YA superstar Veronica Roth (author of the #1 New York Times bestselling Divergent series) makes the leap to adult science fiction and fantasy with Chosen Ones. Her new novel follows a group of teens after they’ve defeated a terrifying evil and attempted to return to some form of normalcy. But after the death of one of their own, it becomes clear that their enemy may not have been defeated after all. Chosen Ones is a deconstruction of genre tropes, an exploration of trauma and recovery, and a thrilling adventure all its own.
Roth, who lives in Chicago with her husband, tells us what she’s been reading lately.
This Is How You Lose the Time War by Amal El-Mohtar and Max Gladstone
I just finished this story, a delightful and engaging tale of two agents on either side of a war fought via time travel, falling in love through the letters they leave for each other. It is precisely and skillfully written—on the very first page, the remark that agent Red has “come to knot this strand of history and sear it until it melts” had me hooked—and it’s exactly my favorite thing: science fiction trappings with a strong emotional backbone. Consider this me putting the book in your hands and dismissing you to read it immediately.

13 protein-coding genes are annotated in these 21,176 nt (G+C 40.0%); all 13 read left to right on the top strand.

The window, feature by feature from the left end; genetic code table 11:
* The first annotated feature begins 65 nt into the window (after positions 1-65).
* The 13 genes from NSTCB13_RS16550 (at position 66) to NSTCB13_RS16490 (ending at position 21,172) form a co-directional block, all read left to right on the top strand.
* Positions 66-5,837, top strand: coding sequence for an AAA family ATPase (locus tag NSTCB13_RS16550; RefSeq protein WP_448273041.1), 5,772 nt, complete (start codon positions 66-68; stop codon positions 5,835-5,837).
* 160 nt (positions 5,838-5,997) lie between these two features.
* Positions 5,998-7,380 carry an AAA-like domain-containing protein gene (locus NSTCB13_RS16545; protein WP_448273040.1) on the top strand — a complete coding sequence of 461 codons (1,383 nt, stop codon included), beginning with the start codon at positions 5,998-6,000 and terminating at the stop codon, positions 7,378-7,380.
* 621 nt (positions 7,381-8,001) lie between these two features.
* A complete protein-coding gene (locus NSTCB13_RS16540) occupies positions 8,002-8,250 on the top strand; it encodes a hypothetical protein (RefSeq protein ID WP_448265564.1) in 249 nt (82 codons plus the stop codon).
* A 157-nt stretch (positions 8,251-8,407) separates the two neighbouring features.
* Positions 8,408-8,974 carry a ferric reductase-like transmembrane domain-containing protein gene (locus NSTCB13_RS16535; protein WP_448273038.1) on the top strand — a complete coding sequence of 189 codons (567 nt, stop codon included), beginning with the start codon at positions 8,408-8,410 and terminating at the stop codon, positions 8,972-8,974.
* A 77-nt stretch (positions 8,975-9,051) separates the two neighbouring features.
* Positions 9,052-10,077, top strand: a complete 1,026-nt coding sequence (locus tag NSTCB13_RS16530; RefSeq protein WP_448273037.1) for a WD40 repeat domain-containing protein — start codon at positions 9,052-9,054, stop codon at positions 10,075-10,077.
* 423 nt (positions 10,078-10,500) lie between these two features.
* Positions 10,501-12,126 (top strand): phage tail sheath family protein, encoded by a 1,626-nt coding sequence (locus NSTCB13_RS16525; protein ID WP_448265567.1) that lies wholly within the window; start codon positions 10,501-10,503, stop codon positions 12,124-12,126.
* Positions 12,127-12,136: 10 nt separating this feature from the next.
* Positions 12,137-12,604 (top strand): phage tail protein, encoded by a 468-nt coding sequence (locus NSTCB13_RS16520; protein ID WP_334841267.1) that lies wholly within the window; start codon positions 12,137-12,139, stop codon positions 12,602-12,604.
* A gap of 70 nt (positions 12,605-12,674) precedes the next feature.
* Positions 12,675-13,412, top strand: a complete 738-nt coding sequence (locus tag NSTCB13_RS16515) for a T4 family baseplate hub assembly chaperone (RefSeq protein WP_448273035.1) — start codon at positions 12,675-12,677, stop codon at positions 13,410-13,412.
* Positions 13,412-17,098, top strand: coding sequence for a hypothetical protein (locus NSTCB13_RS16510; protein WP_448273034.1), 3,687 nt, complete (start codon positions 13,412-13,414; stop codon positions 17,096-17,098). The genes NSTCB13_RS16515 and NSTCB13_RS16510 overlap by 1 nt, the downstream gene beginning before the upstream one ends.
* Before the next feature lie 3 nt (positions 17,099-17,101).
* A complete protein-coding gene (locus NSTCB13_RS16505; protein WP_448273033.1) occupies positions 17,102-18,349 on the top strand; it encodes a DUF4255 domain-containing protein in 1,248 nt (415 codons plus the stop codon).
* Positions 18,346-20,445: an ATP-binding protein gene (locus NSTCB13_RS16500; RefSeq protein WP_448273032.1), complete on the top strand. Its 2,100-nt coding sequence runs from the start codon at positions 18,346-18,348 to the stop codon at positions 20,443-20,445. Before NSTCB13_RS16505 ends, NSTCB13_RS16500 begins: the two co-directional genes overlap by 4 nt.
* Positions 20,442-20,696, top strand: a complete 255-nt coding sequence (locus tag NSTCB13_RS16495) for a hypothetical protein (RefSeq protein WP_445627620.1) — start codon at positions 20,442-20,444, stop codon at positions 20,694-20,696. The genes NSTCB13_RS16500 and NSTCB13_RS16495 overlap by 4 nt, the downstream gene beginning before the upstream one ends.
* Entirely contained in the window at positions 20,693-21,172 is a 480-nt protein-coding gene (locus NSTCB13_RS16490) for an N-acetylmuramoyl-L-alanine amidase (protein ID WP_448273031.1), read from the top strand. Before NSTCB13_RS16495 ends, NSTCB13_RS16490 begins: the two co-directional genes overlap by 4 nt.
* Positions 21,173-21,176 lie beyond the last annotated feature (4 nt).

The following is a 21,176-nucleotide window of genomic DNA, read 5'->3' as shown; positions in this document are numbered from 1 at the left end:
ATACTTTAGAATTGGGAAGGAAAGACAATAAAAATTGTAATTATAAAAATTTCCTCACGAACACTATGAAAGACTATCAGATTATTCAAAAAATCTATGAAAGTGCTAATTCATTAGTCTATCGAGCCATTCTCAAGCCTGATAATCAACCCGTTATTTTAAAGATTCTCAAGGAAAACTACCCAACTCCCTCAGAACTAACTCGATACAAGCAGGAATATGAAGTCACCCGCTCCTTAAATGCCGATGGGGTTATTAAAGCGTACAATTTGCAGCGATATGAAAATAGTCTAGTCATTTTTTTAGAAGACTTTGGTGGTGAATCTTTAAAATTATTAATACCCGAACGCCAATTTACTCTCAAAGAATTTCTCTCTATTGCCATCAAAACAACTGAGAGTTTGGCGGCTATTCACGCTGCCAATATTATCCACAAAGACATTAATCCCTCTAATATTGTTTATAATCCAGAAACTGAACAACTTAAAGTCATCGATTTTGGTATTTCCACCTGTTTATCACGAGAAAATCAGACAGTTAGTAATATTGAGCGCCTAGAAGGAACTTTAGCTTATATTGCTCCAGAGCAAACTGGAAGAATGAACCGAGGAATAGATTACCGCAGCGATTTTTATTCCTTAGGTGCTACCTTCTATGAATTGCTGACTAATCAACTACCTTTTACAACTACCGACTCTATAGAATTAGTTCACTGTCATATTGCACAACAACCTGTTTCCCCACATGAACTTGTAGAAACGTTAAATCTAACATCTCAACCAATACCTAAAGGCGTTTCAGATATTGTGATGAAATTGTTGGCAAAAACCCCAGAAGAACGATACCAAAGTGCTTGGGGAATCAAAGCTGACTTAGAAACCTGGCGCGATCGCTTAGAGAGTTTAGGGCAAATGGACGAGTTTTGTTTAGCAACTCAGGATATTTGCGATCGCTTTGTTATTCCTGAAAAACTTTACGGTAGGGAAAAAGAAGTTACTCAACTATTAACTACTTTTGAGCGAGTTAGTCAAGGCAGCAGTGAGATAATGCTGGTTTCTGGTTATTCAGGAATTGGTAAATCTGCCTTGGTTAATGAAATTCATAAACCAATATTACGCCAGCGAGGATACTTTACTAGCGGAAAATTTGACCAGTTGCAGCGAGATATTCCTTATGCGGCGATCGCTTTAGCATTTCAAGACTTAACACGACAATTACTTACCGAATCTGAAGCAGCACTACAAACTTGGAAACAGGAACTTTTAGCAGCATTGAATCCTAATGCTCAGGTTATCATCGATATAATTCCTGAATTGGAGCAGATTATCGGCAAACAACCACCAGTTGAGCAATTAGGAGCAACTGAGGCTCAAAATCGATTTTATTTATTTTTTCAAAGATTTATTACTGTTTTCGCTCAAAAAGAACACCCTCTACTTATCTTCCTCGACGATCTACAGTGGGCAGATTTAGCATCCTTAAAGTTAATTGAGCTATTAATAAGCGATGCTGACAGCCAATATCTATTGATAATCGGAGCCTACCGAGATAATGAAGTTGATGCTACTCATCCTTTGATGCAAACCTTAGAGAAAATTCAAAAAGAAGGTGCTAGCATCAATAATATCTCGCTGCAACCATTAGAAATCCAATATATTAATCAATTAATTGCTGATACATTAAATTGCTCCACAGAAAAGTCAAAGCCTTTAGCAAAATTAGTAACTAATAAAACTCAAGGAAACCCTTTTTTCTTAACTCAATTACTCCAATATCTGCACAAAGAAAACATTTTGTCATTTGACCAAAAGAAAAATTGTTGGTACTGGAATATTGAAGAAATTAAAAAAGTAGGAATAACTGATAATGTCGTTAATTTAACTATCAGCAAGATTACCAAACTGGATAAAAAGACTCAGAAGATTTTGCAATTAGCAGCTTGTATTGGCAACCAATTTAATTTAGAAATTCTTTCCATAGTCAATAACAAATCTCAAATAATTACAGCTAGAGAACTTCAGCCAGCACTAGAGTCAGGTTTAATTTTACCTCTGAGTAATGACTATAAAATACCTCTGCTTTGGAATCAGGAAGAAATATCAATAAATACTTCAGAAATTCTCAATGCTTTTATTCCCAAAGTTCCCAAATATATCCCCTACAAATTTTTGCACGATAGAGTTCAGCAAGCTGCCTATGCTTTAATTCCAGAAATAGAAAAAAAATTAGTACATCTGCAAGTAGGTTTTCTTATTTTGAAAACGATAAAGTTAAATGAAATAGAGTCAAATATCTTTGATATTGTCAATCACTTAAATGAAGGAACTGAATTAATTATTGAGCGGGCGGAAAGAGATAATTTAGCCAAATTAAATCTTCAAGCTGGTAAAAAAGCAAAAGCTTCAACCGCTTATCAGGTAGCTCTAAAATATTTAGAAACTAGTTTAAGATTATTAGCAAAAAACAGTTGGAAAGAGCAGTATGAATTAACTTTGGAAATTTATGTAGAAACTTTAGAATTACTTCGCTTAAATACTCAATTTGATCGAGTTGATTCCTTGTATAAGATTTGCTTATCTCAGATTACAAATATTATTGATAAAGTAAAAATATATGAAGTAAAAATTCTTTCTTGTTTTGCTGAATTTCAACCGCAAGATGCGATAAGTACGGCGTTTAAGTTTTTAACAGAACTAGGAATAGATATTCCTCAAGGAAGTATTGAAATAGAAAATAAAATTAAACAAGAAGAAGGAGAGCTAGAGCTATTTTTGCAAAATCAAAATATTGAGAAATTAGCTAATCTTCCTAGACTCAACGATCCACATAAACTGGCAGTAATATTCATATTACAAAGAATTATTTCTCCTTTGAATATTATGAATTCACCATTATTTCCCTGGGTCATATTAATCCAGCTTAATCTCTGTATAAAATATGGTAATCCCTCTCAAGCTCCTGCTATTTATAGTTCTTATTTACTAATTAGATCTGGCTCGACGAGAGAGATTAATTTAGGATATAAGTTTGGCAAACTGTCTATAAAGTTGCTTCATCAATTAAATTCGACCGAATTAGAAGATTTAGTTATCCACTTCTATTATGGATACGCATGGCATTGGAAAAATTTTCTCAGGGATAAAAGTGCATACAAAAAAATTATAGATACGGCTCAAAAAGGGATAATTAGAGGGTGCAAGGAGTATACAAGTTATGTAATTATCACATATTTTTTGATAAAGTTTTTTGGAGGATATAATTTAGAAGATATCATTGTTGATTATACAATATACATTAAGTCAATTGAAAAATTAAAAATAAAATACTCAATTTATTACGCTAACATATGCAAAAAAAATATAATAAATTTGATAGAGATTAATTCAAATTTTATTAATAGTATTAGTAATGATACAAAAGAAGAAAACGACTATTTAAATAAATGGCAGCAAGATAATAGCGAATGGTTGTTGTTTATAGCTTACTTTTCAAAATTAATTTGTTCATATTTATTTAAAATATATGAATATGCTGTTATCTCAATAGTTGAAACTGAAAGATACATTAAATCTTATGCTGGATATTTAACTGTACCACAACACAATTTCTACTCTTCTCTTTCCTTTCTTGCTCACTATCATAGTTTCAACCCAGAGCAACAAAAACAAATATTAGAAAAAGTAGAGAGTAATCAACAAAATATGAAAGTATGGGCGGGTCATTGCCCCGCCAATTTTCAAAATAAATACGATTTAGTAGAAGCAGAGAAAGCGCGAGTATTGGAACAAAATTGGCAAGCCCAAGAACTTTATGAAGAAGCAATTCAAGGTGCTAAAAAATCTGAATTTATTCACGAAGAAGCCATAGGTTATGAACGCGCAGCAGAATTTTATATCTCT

Tenth of December by George Saunders
Lincoln in the Bardo was one of my favorite reads last year, so when I found this collection of short stories in my local bookstore recently, I couldn’t resist picking it up. These stories are unpretentious and profound, beautiful and strange, wise and occasionally grotesque, and occasionally wise because of being grotesque, in the way that only George Saunders can accomplish. I was particularly affected by the titular “Tenth of December,” in which a suicidal, terminally ill man encounters a boy in a dire situation, but it’s impossible to pick favorites here.
Exhalation by Ted Chiang
I love short stories, so I’ve been on a bit of a kick lately, and Exhalation was a definite highlight. These stories are conceptually fascinating and emotionally resonant, concerned with human frailty and vulnerability even in the midst of the futuristic and strange. “Anxiety Is the Dizziness of Freedom,” about the costs and benefits of communicating with parallel versions of ourselves, “Exhalation,” about what makes a person, really, and “The Great Silence,” a short but nonetheless startlingly powerful story that I won’t describe because I could not possibly do it justice, were particularly powerful for me.
Author photo by Nelson Fitch.